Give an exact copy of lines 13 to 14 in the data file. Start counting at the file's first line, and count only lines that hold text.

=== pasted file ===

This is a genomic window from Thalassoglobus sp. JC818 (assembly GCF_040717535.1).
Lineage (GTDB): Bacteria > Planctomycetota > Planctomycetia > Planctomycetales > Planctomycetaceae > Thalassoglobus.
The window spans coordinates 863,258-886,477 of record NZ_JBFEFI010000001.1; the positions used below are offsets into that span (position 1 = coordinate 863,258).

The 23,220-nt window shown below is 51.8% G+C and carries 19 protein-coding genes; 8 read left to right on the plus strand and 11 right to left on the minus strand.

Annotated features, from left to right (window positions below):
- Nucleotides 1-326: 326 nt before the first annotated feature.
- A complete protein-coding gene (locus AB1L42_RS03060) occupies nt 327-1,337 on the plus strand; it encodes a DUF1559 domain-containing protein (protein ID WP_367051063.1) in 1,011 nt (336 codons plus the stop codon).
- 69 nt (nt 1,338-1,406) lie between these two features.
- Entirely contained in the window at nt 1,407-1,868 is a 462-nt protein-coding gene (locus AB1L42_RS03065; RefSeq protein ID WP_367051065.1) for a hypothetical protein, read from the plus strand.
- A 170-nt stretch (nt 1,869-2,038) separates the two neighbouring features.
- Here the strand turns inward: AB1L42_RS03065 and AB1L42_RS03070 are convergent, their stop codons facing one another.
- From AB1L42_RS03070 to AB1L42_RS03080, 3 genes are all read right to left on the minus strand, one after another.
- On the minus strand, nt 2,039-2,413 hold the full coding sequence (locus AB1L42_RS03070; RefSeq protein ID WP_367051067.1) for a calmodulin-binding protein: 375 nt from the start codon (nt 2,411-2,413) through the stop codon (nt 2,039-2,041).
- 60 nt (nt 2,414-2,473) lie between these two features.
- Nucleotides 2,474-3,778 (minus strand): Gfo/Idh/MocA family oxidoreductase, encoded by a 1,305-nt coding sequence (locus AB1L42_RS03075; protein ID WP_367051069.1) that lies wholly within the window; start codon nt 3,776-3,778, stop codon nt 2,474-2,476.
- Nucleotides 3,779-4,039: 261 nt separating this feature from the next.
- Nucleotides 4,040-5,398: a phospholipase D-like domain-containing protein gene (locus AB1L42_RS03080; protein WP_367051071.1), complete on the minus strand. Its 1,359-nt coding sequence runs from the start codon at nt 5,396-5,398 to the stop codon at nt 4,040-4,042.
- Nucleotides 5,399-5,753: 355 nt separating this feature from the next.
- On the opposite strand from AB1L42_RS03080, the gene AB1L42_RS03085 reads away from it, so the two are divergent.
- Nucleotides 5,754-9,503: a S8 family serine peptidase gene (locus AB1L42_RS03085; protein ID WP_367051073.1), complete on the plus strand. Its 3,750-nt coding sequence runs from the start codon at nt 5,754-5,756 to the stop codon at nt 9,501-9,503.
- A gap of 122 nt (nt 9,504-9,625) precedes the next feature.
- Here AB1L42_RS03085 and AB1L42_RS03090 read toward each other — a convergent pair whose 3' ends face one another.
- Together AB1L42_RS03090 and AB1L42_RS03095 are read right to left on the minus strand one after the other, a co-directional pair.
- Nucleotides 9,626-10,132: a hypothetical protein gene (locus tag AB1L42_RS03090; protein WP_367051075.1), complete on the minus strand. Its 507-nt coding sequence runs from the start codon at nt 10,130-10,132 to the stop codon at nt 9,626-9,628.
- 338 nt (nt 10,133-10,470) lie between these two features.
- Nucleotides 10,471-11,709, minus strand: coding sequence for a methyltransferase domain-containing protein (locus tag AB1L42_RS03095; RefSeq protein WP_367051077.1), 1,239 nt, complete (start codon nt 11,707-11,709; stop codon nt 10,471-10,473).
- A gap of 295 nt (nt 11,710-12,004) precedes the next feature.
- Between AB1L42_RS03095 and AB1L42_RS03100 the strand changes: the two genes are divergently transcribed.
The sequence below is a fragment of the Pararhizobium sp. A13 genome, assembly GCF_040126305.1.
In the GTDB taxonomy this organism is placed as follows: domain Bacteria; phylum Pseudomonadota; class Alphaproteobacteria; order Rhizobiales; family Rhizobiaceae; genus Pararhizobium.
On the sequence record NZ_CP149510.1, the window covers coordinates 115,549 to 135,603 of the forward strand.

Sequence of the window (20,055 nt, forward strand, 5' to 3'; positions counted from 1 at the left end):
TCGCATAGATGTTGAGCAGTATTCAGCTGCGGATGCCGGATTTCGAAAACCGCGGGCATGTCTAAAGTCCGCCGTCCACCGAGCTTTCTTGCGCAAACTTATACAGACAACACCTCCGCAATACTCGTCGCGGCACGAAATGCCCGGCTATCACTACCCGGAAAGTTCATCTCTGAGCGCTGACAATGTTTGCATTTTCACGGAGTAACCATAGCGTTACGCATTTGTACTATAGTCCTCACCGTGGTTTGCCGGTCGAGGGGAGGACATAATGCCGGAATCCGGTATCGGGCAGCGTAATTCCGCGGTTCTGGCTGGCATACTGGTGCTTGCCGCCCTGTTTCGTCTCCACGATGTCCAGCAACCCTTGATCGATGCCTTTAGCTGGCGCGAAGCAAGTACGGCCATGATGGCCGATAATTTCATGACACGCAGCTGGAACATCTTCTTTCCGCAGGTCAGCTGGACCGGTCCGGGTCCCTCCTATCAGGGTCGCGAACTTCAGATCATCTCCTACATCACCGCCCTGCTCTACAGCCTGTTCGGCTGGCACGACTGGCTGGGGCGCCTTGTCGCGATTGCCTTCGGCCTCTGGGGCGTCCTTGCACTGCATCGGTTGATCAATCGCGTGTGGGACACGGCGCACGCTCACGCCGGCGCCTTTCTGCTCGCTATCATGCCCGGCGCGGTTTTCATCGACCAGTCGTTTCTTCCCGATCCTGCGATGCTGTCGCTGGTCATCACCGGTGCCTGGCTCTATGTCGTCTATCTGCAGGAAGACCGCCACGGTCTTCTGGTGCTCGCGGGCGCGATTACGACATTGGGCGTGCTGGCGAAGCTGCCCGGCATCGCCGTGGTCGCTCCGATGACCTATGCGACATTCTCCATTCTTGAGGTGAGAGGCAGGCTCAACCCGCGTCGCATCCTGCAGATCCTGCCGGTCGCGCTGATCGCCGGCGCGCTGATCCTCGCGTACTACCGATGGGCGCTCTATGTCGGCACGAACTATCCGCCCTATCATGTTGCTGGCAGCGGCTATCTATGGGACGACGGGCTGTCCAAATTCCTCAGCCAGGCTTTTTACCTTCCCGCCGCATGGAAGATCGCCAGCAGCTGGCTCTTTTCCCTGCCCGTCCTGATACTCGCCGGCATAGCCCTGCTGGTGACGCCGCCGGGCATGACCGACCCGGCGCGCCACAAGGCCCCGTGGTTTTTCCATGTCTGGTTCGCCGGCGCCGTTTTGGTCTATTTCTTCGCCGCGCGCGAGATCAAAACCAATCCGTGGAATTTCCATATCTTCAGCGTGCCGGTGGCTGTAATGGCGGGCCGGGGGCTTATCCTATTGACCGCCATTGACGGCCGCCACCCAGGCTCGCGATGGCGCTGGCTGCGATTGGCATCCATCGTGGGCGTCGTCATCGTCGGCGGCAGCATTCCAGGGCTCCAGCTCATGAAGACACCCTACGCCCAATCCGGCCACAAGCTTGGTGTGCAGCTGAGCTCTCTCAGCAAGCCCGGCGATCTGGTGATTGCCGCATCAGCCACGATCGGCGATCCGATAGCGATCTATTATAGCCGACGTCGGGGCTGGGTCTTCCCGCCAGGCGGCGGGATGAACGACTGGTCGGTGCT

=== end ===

- On the minus strand, nt 2,039-2,413 hold the full coding sequence (locus AB1L42_RS03070; RefSeq protein ID WP_367051067.1) for a calmodulin-binding protein: 375 nt from the start codon (nt 2,411-2,413) through the stop codon (nt 2,039-2,041).
- 60 nt (nt 2,414-2,473) lie between these two features.